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Review: RockNess Festival 2012

14th June 2012

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Set on the banks of Loch Ness, RockNess (see what they did there?) claims to be set in 'An idyllic location, with breathtaking views', a statement that seems slightly optimistic, but the place is no doubt idyllic enough to take your breath away. Having the opportunity to trek over to the Loch during the day and enjoy its unspoiled beauty (give or take a temporary rock festival sitting on the banks), is something that few events can boast.

Rockness 2012Day one by the lock saw TNS crammed in quirky little tents watching unique little bands. Forming just 12 other people in the front-row for eccentrics The Correspondents we would have expected an underwhelming performance. But lycra-clad, MC extraordinare, Mr.Bruce set the stage alight with some animated dancing belting out the tunes like a true 1920s dandy. The drew a larger crowd in to the tent, before the front-man joined the gathered throng with a crowd-surfing expedition.

Ed Sheeran's acoustic shenanigans lulled the masses into a sing-along that could have been heard over the border in England.

Friday's headliners, Mumford and Sons however, proved somewhat disappointing. After exciting revellers with one of their biggest hits, 'Little Lion Man' front-man Marcus Mumford announced that the folk-revivalists would be playing new material. Far from being exciting this caused a resounding sigh of disappointment, and awkwardly enough for the band, the crowds gradually dispersed to the warmth of their tents, leaving only the hardcore Mumford fans at the main stage for an underwhelming set.

Saturday was to be the day of dance with techno big-boy Deadmau5 headlining the crowds were buzzing for his performance - he didn't disappoint.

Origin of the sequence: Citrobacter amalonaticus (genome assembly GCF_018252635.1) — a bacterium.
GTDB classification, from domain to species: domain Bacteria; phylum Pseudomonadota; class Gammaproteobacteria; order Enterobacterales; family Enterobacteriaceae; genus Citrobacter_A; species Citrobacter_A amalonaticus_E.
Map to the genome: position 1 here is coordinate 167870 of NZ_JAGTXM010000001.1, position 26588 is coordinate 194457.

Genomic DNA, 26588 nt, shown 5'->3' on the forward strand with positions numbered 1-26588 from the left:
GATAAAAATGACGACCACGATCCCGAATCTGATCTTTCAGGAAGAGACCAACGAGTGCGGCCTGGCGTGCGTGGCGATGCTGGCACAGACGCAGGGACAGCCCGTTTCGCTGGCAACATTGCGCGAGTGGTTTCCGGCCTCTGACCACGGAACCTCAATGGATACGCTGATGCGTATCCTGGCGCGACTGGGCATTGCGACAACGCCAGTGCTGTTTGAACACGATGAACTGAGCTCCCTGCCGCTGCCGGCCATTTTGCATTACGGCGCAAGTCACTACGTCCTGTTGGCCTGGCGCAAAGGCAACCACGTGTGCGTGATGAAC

Various stages hosted a range of DJs throughout the day, a drum and bass fans dream. Other guest DJs came in the form of Radio 1's Annie Mac and Zane Lowe.

Beardyman also had a set, playing around with sounds for an hour like someone taking the mick with the keyboard's demo setting in a music lesson. There was a dance platform in the centre of RockNess, that shot bursts of fire into the air every few minutes. Watching raver’s dancing on this podium was entertainment in itself.

In sheer intimidation of the dance platform however, most time was spend in the comedy tent. The event was hosted by Scottish comic Billy Kirkwood, who kept audiences belly-laughing and knee slapping for most of the morning. Next came Australian comic performer Tim Minchin, a large crowd had gathered for his sing-along comic set, and after beginning with Prejudice, "Only a ginger, can call another ginger 'ginger'" the crowds were putty in his hands.  

By far, the highlight of the weekend came in the form of Friendly Fires. Their fron-tman Ed Macfarlane had what can only be described as pendulum hips. His dancing became infectious after one song, and the tiring Sunday crowd began to love life once again. The second he entered the crowd during hit 'Jump in the Pool' he was swarmed by people. The audience thought it funny to beat the singer, and girls fought to try and sing down his mic. 

The closing act of Sunday night were Scottish rockers Biffy Clyro. Crowds gathered to mark the festival's end, and watched as Biffy performed most of their biggest hits. A firework display ended their set and the crowds faded away from the main stage for another year.

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